A ‘single, joined-up approach’ to cutting crime in Lincolnshire is at the heart of a new plan to make the county “Safer Together”.
Greater co-operation between the public, community groups, health services, courts and councils, measures to stop “scamming” of the elderly and a new Youth Advisory Group are just three of the ideas in a new county crime plan.
The Community Safety, Policing and Criminal Justice Plan for Lincolnshire, a blueprint unveiled by Police and Crime Commissioner (PCC) Marc Jones, sets how law and order is to be managed in the county over the next four years.
In his introducion, Mr Jones said: “Lincolnshire is a low crime area and we need to work to keep it that way. Some conventional crimes like theft or burglary may be reducing but they will not go away.
“Meanwhile, the scourges of anti-social behaviour and hare coursing across our countryside continue to blight some communities.
“Crime is changing and growing threats like child sexual abuse, modern day trafficking, organised crime and online fraud are reaching into our homes and communities, posing new types of risk to us and our families.”
Crime is changing and growing threats like child sexual abuse, modern day trafficking, organised crime and online fraud are reaching into our homes and communitiesMarc Jones, Police and Crime Commissioner for Lincolnshire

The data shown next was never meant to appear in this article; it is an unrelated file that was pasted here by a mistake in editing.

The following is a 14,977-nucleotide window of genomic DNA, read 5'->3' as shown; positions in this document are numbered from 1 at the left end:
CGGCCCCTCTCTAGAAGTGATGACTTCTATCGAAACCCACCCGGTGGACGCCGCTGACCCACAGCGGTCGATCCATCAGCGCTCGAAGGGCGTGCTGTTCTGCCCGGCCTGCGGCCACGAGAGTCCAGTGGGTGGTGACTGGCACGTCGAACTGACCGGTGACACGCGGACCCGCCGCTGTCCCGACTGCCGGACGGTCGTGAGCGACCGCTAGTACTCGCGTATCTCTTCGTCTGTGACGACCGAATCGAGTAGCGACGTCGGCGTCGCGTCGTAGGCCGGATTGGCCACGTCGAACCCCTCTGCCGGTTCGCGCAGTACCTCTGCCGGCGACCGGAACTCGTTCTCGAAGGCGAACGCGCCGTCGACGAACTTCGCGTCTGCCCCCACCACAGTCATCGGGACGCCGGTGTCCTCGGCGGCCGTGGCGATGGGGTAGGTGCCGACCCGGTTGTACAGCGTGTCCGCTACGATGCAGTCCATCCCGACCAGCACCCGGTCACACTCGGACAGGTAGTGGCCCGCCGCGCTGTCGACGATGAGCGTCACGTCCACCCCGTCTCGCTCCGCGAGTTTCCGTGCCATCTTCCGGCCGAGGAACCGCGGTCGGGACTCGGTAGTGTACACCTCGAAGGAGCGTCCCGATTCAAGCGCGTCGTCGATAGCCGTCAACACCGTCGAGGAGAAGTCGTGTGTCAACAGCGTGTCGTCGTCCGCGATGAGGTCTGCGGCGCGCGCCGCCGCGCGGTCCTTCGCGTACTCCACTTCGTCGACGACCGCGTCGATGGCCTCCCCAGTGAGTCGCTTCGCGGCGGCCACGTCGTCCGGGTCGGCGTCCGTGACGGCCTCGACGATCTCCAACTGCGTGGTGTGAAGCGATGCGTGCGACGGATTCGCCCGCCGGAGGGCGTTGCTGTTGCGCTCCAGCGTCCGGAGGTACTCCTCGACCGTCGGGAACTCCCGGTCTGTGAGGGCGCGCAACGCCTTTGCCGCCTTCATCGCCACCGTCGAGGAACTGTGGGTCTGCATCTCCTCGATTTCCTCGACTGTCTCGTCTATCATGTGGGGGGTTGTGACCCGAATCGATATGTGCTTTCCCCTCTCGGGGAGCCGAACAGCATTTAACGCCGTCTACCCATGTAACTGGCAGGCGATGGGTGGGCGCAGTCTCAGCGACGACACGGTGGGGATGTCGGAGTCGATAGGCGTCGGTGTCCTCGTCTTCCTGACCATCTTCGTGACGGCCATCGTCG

Working with a budget of between £116 million and £121 million over the next four years, Mr Jones wants to see work “to stop crime through good prevention”.
Plans include a partnership with children’s services and other to cut school exclusion rates, support for Neighbourhood Watch schemes, a “Community Commission” giving people more say on policing and investment in new technology that puts officers out on the streets.
Mr Jones said: “There is no doubt that we have set out an ambitious plan for the next four years but I am determined that Lincolnshire has the very best services possible.
“We already have a force that is rated highly, but I believe we can improve the services to our communities through smarter and innovative working and I am confident we can achieve that goal.”
The plan is the final draft of a blueprint for policing and criminal justice first outlined by Mr Jones last October about which he invited views from the public.
Speaking to the Spalding Guardian, Mr Jones said: “It’s about bringing together all the services in the county to see how we can deliver community safety and policing all together. The PCC is a key player in making that happen and this plan has primacy here.”